I’m watching a documentary on the Sundance Channel, Sex In a Cold Climate—the source material for the fictional film, The Magdalene Sisters—and I’m having a flashback. It’s 1936. I’m six years old in St. Joseph’s boarding school in Monticello New York. My mother is ill and recovering from an operation for “lady problems.” About fifty years later, I learned the specifics of “lady problems” were a hysterectomy and nervous breakdown. Which came first, I will never know.
In the documentary, these Irish girls are sent to the good sisters to atone for sins of the flesh, real or contemplated. The focus is on one of the girls who has had a baby out of wedlock. After giving birth, her infant son is taken from her and later placed in foster care. The girl is devastated. I watch the scene; I sip my chardonnay, smoke my cigarette, and weep. Black and white phantoms are doing aves in my head. Dead nuns still managing the store.
Of course, St. Joseph’s in Monticello was just a boarding school, not a workhouse for wayward penitents. We didn’t have to slave in a laundry like the Magdalenes; all we had to do was make our beds, clean our rooms, and on Saturday night polish our shoes for Mass the next day. Unfortunately, I had gotten shoe polish on the sleeve of my rose colored bathrobe, for which Sister quietly determined my punishment. I was to kneel with arms extended to each side and tell God I was sorry for being so thoughtless. I was in this position when my mother, who was staying at the St. Joseph’s Guest House while recovering from the operation, walked into the dormitory and saw me kneeling.
“What are you doing?”
I told her.
“Get up,” she said.
“But, Mommy. Sister said I had to kneel until she came back.”
She pulled me to my feet. I was terrified of disobeying Sister. “I’ll speak to Sister,” my mother said. And she did. The following month I was sent to Ladycliff Academy on the Hudson for the rest of the school year. Mother heard the Franciscan nuns at Ladycliff were nicer than the Dominicans at St. Joseph’s.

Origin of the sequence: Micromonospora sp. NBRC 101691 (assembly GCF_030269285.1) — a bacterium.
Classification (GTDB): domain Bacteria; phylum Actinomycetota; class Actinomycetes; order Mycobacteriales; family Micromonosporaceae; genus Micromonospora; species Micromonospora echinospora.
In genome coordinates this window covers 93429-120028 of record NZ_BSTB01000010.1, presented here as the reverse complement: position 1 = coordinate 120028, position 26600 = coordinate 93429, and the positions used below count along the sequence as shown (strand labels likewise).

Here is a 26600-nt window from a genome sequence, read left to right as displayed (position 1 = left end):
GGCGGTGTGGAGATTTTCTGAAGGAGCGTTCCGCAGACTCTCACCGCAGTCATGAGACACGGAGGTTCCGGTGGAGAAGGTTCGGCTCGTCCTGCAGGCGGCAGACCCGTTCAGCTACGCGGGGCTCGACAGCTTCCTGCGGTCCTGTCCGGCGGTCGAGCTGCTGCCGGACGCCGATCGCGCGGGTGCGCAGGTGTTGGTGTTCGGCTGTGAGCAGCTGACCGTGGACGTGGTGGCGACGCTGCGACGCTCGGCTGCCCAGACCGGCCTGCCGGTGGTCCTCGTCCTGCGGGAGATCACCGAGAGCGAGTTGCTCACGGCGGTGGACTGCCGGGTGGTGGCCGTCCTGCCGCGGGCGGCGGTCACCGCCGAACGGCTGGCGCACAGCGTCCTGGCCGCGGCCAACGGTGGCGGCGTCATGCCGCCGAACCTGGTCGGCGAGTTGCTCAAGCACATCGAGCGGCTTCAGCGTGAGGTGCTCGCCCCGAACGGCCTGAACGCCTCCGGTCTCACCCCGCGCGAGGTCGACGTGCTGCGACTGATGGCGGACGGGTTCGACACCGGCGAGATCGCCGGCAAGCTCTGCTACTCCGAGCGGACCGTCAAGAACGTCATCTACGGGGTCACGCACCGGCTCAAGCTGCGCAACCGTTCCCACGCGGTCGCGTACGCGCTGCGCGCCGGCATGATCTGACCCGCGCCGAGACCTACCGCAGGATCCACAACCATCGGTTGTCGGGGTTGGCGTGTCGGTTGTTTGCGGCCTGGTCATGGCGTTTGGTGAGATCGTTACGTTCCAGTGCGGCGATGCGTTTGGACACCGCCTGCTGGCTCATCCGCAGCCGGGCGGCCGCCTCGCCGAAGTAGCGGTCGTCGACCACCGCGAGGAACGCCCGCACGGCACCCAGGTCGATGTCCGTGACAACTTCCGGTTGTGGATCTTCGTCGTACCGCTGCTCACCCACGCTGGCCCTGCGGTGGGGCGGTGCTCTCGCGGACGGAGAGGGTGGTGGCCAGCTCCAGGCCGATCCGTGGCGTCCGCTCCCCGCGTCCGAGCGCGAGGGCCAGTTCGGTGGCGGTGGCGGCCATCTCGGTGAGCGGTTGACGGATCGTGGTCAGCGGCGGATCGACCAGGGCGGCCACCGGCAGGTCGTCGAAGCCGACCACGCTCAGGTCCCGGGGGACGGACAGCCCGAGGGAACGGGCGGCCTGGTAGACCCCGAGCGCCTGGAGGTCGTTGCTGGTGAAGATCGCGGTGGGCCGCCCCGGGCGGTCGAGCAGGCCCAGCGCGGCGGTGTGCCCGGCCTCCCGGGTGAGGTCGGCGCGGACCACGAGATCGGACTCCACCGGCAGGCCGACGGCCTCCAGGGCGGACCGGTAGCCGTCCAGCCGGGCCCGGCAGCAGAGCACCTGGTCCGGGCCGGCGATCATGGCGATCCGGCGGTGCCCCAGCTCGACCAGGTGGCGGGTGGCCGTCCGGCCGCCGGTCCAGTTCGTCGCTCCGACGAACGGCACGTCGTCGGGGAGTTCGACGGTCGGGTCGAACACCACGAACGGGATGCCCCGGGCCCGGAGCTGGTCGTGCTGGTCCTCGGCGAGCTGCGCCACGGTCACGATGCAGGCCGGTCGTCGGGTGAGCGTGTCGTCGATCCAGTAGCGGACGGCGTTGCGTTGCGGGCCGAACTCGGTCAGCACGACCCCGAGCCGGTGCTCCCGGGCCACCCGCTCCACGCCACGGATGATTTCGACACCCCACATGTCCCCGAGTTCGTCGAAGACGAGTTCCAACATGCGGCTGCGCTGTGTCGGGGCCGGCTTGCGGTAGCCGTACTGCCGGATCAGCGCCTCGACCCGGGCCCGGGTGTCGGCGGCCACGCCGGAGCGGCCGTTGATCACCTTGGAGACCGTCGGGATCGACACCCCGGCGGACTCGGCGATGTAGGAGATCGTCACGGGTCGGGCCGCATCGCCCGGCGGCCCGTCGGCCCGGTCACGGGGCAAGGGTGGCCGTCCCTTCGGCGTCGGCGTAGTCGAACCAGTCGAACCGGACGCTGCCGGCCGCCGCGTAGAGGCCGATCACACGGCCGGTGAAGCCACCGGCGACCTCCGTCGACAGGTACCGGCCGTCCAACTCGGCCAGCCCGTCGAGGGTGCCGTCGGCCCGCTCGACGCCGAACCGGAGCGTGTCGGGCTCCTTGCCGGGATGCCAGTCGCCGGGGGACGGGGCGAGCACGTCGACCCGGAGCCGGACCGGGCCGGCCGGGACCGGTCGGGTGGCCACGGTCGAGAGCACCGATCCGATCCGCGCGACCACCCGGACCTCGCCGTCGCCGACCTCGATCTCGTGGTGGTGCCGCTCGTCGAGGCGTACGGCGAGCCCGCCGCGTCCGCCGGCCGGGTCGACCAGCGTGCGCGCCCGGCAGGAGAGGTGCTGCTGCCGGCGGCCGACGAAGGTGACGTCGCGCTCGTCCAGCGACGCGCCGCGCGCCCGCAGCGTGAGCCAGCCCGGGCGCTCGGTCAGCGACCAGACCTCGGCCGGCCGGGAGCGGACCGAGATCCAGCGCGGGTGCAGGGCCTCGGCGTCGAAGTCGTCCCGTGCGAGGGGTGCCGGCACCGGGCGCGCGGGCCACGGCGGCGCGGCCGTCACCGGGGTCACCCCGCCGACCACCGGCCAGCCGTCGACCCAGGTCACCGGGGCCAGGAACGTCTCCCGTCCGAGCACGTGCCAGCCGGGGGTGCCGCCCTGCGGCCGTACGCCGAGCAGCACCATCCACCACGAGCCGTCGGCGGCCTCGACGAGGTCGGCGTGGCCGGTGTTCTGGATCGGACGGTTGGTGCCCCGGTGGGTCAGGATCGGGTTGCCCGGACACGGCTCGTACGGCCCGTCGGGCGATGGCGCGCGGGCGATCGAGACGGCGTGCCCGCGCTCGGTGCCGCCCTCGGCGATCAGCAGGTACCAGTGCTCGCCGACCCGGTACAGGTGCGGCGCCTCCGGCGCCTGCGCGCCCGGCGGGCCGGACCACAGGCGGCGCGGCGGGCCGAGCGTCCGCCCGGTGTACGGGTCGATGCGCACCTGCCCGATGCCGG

Before St. Joseph’s and hysterectomies and nervous breakdowns, my parents and I were living in the first home I remember, at 52 Bakerhill Road in Great Neck, Long Island. I think of these first six years of my life as an idyllic time before everything crumpled into grayness. I began first grade at our parish school, St. Aloysius. Sister Mary Damien who was my first grade teacher, wanted me to learn to write with my right hand. My mother disagreed and said she didn’t believe it was good to switch. I had a huge crush on Sister Mary Damien, I would have done anything for her. If she had asked me to go the island of Molokai, the land of her name-sake, and save all the Lepers, I would have done so. The fact that my mother insisted that I continue writing with my left hand, embarrassed me. My mother won the argument. Sister Mary Damien gave in and almost seventy years later I continue to be a lefty.
After my hiatus at St. Joseph’s and later on at Ladycliff Academy, we returned to 52 Bakerhill Road and I got reacquainted with my third and fourth grade classmates in St. Aloysius. My mother was unhappy living in Great Neck, so in 1939 we moved to Bronxville in Westchester.
In those days, Bronxville was one square mile of Protestants. There was a smattering of Catholics and about three Jewish families living there at the time. African Americans were nonexistent, except as domestic daytrippers. There was no parochial school connected to our parish, so my parents were forced to enroll me in the public school, which happened to be one of the first progressive schools in the state. This was so exciting to me—no uniforms, no prayers, no “Yes, Sister. No Sister.” I was gung-ho to start my non-sectarian fifth grade.
At Bronxville Public School, the arts were integrated with the courses being taught. Our history class studied Peter Stuyvesant and old New Amsterdam, so we were encouraged to experience the life-style of all things colonial. This was decades before reality shows in which modern families endured the hardships of more primitive eras in history. We learned how to dip candles, weave cloth and make pewter spoons. I loved this stuff. Another godsend was an escape from math. If I found arithmetic overwhelming, I’d get permission to go to the art department to express myself. My father, upset with this curriculum, sent away to the New York Board of Education for the State Syllabus so he could coach me in the mysteries of fractions. During my year in Bronxville, I learned many things: how to make pewter spoons, dip candles, and that not all schools sang songs in Latin.